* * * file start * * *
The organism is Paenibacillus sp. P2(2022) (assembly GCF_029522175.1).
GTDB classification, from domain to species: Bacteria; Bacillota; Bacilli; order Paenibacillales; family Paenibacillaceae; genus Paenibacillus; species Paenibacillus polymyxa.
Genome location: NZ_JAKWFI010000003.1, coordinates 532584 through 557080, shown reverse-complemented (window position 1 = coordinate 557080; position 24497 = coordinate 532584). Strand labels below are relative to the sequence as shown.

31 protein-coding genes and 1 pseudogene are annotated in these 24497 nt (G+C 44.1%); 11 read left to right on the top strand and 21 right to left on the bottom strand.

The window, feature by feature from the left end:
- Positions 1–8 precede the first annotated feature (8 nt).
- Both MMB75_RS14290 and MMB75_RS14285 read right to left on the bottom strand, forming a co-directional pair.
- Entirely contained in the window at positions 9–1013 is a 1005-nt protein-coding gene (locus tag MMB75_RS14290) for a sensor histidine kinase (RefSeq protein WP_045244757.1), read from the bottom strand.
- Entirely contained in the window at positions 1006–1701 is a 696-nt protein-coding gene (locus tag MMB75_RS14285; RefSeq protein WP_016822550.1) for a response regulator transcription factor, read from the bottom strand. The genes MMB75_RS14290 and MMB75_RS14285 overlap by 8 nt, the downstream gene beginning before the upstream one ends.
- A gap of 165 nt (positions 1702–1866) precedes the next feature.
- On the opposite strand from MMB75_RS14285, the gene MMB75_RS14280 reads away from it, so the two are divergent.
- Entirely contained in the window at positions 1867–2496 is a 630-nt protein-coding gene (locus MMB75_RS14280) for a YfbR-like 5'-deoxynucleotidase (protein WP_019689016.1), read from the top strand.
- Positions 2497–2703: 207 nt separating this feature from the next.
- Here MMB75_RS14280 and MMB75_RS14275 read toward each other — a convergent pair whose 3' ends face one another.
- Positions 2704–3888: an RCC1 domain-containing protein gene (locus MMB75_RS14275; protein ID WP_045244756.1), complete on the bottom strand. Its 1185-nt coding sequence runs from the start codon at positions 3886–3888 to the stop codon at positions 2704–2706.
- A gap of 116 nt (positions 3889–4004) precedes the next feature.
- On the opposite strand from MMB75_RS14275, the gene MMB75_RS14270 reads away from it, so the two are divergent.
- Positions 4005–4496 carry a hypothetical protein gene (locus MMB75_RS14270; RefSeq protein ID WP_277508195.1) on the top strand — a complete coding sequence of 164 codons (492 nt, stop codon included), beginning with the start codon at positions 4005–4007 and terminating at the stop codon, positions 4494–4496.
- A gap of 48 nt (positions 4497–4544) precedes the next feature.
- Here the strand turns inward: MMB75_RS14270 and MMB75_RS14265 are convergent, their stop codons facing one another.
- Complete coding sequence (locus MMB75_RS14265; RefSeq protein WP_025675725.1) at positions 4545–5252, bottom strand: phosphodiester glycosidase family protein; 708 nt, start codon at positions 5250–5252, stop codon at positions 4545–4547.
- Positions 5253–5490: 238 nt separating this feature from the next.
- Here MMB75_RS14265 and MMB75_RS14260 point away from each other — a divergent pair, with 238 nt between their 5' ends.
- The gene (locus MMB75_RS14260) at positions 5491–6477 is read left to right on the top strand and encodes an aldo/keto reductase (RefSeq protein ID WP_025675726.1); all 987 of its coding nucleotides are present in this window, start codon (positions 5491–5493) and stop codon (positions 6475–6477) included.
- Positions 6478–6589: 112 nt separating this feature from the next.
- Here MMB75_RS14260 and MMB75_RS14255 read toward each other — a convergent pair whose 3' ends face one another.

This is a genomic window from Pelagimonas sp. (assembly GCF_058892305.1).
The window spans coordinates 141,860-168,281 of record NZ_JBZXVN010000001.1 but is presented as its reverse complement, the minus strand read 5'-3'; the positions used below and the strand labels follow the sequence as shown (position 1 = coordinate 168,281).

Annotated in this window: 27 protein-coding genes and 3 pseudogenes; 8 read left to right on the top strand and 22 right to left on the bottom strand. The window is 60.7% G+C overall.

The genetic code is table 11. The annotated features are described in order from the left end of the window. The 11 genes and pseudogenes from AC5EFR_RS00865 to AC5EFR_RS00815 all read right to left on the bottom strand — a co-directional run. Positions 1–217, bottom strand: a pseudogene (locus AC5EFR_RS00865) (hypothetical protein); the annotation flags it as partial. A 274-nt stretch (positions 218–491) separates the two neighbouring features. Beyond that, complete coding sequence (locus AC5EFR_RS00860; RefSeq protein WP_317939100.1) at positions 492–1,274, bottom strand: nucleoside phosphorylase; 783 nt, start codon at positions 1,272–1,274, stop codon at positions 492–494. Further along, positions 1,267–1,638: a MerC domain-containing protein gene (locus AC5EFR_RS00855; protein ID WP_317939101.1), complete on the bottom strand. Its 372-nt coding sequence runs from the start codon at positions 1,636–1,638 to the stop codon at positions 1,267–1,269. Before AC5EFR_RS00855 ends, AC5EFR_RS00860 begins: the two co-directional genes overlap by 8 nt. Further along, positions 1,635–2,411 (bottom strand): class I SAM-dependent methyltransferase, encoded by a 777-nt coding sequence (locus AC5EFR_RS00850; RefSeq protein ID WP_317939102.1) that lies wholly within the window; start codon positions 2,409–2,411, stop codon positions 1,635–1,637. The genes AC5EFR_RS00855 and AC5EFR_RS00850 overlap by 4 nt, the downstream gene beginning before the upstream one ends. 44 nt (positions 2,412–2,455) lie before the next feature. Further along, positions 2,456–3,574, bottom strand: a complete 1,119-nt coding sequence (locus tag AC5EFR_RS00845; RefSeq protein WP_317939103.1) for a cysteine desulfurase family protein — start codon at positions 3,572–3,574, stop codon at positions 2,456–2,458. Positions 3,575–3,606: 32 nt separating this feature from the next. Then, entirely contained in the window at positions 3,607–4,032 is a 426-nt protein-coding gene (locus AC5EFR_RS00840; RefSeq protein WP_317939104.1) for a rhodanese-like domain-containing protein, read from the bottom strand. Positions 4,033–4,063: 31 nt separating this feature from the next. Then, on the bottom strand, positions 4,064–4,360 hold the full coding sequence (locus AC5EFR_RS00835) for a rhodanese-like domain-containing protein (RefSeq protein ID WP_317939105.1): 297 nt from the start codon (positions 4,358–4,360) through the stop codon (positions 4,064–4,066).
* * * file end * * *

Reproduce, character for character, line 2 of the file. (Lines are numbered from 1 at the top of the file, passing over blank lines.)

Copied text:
GTDB classification, from domain to species: Bacteria; Bacillota; Bacilli; order Paenibacillales; family Paenibacillaceae; genus Paenibacillus; species Paenibacillus polymyxa.